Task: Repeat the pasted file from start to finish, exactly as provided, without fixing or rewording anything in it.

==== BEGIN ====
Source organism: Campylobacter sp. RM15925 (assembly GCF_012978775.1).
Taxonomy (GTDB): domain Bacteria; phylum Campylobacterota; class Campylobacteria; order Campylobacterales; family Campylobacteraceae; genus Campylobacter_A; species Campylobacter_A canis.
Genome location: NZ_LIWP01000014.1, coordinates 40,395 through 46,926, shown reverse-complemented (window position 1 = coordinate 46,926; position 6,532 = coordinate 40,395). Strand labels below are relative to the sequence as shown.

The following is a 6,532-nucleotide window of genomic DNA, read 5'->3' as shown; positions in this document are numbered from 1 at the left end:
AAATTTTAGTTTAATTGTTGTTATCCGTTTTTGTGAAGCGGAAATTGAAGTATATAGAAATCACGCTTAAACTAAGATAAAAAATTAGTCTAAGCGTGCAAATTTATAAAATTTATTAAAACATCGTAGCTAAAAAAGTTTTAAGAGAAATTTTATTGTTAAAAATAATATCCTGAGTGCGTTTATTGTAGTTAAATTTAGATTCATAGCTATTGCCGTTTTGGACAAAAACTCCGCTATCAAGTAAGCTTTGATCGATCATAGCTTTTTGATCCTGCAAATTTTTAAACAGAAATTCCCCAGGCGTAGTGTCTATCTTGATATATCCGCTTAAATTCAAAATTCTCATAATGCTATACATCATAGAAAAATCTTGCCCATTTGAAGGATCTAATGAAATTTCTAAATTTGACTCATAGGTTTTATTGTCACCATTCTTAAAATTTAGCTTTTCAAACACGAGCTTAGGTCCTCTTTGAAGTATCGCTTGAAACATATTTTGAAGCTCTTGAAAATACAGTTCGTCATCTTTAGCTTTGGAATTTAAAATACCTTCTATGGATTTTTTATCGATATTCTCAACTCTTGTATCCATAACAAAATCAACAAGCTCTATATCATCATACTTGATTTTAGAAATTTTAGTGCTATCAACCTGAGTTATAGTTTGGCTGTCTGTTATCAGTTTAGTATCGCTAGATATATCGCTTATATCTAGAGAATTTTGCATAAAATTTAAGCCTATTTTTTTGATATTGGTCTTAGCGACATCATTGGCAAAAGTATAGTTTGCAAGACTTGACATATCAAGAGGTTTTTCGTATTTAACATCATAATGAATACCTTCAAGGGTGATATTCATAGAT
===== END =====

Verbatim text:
Source organism: Campylobacter sp. RM15925 (assembly GCF_012978775.1).
Taxonomy (GTDB): domain Bacteria; phylum Campylobacterota; class Campylobacteria; order Campylobacterales; family Campylobacteraceae; genus Campylobacter_A; species Campylobacter_A canis.
Genome location: NZ_LIWP01000014.1, coordinates 40,395 through 46,926, shown reverse-complemented (window position 1 = coordinate 46,926; position 6,532 = coordinate 40,395). Strand labels below are relative to the sequence as shown.

The following is a 6,532-nucleotide window of genomic DNA, read 5'->3' as shown; positions in this document are numbered from 1 at the left end:
AAATTTTAGTTTAATTGTTGTTATCCGTTTTTGTGAAGCGGAAATTGAAGTATATAGAAATCACGCTTAAACTAAGATAAAAAATTAGTCTAAGCGTGCAAATTTATAAAATTTATTAAAACATCGTAGCTAAAAAAGTTTTAAGAGAAATTTTATTGTTAAAAATAATATCCTGAGTGCGTTTATTGTAGTTAAATTTAGATTCATAGCTATTGCCGTTTTGGACAAAAACTCCGCTATCAAGTAAGCTTTGATCGATCATAGCTTTTTGATCCTGCAAATTTTTAAACAGAAATTCCCCAGGCGTAGTGTCTATCTTGATATATCCGCTTAAATTCAAAATTCTCATAATGCTATACATCATAGAAAAATCTTGCCCATTTGAAGGATCTAATGAAATTTCTAAATTTGACTCATAGGTTTTATTGTCACCATTCTTAAAATTTAGCTTTTCAAACACGAGCTTAGGTCCTCTTTGAAGTATCGCTTGAAACATATTTTGAAGCTCTTGAAAATACAGTTCGTCATCTTTAGCTTTGGAATTTAAAATACCTTCTATGGATTTTTTATCGATATTCTCAACTCTTGTATCCATAACAAAATCAACAAGCTCTATATCATCATACTTGATTTTAGAAATTTTAGTGCTATCAACCTGAGTTATAGTTTGGCTGTCTGTTATCAGTTTAGTATCGCTAGATATATCGCTTATATCTAGAGAATTTTGCATAAAATTTAAGCCTATTTTTTTGATATTGGTCTTAGCGACATCATTGGCAAAAGTATAGTTTGCAAGACTTGACATATCAAGAGGTTTTTCGTATTTAACATCATAATGAATACCTTCAAGGGTGATATTCATAGAT